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Europe rights court rules Russia authorities violated protester's rights

[JURIST] The European Court of Human Rights (ECHR) [official website] ruled [text] Tuesday in favor of a man convicted of jaywalking during a 2012 protest in Moscow. Yevgeniy Frumkin was attending a demonstration in Bolotnaya Square to challenge the reelection of Vladimir Putin [BBC profile] to his third term as president. When the anticipated route for the march was curtailed by Russian authorities, protesters became disoriented, and police subsequently terminated the demonstration amid the confusion. Frumkin was arrested after an order for dispersal was given, and he remained in the street and was detained for approximately 36 hours prior to his trial. He claims that he was unable to immediately comply because of the crowded conditions and confusion. The court held that Russian authorities violated multiple articles of the European Convention on Human Rights [text, PDF]. Failure by the police to ensure peaceful conduct and the subsequent arrest and penalty violated Frumkin's freedom of assembly and association, the court said. The court further held that his right to liberty and security was violated by the 36-hour pre-trial detention and that the arrest and detention were unlawful. The court ordered Russian authorities to pay €25,000 in damages and €7,000 in expenses.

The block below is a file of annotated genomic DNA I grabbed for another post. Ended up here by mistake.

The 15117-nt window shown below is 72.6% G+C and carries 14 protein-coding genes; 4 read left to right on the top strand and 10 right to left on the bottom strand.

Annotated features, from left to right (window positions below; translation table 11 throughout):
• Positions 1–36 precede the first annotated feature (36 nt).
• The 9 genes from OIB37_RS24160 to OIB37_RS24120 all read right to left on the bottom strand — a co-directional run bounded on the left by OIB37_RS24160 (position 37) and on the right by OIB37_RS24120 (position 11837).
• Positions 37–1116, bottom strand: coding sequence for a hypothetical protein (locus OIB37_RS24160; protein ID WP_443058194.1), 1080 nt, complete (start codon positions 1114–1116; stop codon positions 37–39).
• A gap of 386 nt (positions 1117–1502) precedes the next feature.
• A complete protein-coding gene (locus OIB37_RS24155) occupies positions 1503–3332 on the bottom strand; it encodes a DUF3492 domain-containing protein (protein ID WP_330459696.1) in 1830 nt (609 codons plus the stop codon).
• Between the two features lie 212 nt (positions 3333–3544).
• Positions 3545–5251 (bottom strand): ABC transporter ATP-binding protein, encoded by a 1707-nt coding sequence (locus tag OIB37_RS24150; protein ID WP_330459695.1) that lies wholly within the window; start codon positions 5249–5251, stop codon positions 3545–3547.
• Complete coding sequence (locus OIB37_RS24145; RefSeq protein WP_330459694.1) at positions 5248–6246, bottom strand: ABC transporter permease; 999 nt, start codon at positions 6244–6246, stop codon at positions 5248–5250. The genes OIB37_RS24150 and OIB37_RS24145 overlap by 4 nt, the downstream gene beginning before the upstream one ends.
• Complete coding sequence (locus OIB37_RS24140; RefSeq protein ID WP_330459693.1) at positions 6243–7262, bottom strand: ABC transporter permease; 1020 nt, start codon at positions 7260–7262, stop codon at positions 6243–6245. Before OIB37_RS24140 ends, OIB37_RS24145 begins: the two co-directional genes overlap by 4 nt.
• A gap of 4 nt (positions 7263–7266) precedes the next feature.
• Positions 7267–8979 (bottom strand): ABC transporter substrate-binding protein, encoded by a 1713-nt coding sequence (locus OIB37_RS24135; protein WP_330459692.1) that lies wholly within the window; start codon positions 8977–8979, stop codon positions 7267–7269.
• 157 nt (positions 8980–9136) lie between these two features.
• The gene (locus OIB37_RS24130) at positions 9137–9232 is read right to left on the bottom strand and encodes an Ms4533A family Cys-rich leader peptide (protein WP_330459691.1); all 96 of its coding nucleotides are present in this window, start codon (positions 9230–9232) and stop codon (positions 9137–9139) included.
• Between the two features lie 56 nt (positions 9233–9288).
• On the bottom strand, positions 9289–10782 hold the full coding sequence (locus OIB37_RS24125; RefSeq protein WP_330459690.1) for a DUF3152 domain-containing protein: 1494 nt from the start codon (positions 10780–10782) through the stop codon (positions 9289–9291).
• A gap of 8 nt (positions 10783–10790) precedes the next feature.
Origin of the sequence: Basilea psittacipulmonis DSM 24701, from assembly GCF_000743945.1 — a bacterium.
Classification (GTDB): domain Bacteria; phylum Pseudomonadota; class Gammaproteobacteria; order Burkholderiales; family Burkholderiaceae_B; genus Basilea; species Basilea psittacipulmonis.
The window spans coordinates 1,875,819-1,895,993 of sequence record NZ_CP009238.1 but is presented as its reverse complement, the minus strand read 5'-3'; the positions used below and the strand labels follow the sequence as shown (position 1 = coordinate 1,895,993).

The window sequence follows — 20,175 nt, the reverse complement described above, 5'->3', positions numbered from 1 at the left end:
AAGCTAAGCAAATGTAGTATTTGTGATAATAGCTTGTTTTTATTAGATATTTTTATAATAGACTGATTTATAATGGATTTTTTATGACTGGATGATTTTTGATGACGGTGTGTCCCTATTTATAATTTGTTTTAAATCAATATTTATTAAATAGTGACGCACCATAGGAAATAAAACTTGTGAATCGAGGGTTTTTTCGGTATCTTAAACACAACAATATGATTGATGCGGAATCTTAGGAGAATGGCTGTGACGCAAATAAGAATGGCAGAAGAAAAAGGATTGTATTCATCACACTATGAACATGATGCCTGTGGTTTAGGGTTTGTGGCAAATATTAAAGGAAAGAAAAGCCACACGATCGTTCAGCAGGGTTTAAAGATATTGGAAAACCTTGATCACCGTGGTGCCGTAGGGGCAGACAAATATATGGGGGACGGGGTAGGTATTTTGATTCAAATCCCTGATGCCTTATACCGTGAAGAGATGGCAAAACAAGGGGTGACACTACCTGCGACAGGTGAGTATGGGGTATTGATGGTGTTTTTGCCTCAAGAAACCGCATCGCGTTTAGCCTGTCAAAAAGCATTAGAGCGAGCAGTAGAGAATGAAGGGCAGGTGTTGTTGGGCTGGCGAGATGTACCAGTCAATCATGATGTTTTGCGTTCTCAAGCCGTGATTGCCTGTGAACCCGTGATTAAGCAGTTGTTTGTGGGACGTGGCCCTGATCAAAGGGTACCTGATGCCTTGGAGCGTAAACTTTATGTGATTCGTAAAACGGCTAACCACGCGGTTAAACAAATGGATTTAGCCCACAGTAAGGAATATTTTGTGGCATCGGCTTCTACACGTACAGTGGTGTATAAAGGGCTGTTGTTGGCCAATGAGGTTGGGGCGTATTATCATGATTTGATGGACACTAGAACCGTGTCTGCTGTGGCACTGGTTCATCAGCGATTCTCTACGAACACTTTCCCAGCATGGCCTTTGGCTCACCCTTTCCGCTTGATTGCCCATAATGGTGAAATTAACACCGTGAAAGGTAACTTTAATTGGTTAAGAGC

The treatment of activists in Russia has received recent scrutiny. In August a Russian military court sentenced [JURIST report] two Ukrainian activists to substantial jail time for the charge of conspiring to commit terror attacks. Oleg Sentsov, a filmmaker, and Aleksandr Kolchenko, an ecologist and antifascist activist, received 20 and 10 years in prison, respectively, for alleged arson attacks against pro-Russian groups during the Russian occupation of Crimea that took place last year. Sentsov and Kolchenko were outspoken activists against the Crimean annexation. Their trial and sentence have drawn much criticism for what some view as the suppression of dissidents by the Russian government. In March Russian liberal political activist Boris Nemtsov was shot in the back four times in the middle of busy downtown Moscow. Nemtsov was openly politically opposed to Russia's annexation of Crimea and its role in Ukraine, and many believe Putin ordered [JURIST report] the killing. In February Russian opposition leader Alexei Navalny was handed a 15-day prison sentence [JURIST report] for distributing leaflets attempting to publicize an "anti-crisis" demonstration.

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